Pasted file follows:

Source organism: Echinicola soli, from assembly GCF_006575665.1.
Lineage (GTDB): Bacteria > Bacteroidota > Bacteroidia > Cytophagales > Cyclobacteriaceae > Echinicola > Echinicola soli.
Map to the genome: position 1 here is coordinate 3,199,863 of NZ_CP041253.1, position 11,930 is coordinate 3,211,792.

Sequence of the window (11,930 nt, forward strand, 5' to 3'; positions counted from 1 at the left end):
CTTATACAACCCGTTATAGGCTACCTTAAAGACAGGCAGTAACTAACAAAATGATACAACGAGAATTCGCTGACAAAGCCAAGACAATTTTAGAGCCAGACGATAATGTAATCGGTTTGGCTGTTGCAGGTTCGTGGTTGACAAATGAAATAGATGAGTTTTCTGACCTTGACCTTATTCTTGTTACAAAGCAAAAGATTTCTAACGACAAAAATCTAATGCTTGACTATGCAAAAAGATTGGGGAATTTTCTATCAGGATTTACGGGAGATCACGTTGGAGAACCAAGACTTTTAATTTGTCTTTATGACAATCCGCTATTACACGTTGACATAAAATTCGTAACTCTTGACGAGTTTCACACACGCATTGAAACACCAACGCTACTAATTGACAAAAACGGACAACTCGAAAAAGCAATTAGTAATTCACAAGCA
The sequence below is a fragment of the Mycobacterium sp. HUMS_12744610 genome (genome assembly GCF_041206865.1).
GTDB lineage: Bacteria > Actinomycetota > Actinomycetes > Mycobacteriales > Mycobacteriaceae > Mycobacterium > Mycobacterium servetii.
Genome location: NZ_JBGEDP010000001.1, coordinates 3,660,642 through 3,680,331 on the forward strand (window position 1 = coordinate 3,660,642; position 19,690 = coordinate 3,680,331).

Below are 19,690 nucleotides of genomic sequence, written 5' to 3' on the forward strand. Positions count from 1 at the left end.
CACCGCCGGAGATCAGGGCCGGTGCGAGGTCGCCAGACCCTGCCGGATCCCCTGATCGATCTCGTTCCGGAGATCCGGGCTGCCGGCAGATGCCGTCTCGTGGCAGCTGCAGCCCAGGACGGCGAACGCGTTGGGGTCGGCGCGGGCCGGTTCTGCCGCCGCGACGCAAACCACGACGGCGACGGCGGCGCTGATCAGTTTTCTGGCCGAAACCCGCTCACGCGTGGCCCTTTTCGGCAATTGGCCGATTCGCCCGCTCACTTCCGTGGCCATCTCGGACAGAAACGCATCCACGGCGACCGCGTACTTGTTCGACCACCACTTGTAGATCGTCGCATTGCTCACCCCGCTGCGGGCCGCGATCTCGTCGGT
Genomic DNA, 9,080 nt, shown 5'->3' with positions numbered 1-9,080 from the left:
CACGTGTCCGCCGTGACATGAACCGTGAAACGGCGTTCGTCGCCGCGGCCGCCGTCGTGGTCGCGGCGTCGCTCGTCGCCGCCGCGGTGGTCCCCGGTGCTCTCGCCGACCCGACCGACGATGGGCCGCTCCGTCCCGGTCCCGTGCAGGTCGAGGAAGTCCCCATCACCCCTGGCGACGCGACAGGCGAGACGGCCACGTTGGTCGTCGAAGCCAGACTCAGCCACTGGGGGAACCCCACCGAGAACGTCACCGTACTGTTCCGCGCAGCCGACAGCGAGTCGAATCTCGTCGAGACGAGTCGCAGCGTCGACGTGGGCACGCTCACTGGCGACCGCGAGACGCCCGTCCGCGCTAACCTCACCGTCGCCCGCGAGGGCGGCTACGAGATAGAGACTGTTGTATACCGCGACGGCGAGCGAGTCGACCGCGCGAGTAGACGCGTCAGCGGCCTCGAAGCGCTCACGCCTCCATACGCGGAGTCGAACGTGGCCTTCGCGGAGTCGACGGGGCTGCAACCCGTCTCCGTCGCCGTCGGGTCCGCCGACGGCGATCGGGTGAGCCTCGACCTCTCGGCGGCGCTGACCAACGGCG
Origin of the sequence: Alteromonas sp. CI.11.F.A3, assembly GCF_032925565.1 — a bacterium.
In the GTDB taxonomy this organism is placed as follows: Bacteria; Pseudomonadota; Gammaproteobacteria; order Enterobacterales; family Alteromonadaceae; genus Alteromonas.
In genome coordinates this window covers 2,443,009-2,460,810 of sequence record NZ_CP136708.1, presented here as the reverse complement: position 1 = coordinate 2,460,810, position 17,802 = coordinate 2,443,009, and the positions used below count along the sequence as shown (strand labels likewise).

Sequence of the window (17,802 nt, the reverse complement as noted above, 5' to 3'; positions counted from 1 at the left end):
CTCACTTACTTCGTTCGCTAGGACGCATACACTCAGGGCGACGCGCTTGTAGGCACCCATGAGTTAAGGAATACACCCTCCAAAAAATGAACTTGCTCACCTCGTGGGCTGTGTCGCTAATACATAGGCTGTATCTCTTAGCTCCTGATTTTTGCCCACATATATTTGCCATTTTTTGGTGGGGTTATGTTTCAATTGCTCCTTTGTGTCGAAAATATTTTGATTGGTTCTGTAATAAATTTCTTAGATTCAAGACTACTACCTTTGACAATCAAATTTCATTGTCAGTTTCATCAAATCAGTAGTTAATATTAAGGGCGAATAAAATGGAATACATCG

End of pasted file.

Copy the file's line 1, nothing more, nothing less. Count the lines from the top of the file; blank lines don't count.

Source organism: Echinicola soli, from assembly GCF_006575665.1.